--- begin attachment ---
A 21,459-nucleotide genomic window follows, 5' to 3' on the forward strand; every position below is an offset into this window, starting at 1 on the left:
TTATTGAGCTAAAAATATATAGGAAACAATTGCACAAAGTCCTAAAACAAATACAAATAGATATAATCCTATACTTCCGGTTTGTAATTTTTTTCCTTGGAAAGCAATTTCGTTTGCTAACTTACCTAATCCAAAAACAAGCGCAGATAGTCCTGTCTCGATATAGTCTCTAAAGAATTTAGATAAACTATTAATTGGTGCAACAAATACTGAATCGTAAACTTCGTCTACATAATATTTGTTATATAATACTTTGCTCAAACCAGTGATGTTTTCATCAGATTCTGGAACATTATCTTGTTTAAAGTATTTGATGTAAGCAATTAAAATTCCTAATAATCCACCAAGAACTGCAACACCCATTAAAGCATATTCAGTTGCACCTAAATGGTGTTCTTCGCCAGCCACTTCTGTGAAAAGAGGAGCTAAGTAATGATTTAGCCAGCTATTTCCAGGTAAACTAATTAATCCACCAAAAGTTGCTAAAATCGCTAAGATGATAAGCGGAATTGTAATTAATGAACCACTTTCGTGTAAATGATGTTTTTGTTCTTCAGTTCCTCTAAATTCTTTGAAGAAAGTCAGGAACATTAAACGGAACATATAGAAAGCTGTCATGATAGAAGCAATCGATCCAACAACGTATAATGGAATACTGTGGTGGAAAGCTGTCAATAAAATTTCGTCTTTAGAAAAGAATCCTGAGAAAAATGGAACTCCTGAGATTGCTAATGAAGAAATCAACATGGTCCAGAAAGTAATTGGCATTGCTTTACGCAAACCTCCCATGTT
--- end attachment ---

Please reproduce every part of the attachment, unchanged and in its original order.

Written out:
A 21,459-nucleotide genomic window follows, 5' to 3' on the forward strand; every position below is an offset into this window, starting at 1 on the left:
TTATTGAGCTAAAAATATATAGGAAACAATTGCACAAAGTCCTAAAACAAATACAAATAGATATAATCCTATACTTCCGGTTTGTAATTTTTTTCCTTGGAAAGCAATTTCGTTTGCTAACTTACCTAATCCAAAAACAAGCGCAGATAGTCCTGTCTCGATATAGTCTCTAAAGAATTTAGATAAACTATTAATTGGTGCAACAAATACTGAATCGTAAACTTCGTCTACATAATATTTGTTATATAATACTTTGCTCAAACCAGTGATGTTTTCATCAGATTCTGGAACATTATCTTGTTTAAAGTATTTGATGTAAGCAATTAAAATTCCTAATAATCCACCAAGAACTGCAACACCCATTAAAGCATATTCAGTTGCACCTAAATGGTGTTCTTCGCCAGCCACTTCTGTGAAAAGAGGAGCTAAGTAATGATTTAGCCAGCTATTTCCAGGTAAACTAATTAATCCACCAAAAGTTGCTAAAATCGCTAAGATGATAAGCGGAATTGTAATTAATGAACCACTTTCGTGTAAATGATGTTTTTGTTCTTCAGTTCCTCTAAATTCTTTGAAGAAAGTCAGGAACATTAAACGGAACATATAGAAAGCTGTCATGATAGAAGCAATCGATCCAACAACGTATAATGGAATACTGTGGTGGAAAGCTGTCAATAAAATTTCGTCTTTAGAAAAGAATCCTGAGAAAAATGGAACTCCTGAGATTGCTAATGAAGAAATCAACATGGTCCAGAAAGTAATTGGCATTGCTTTACGCAAACCTCCCATGTT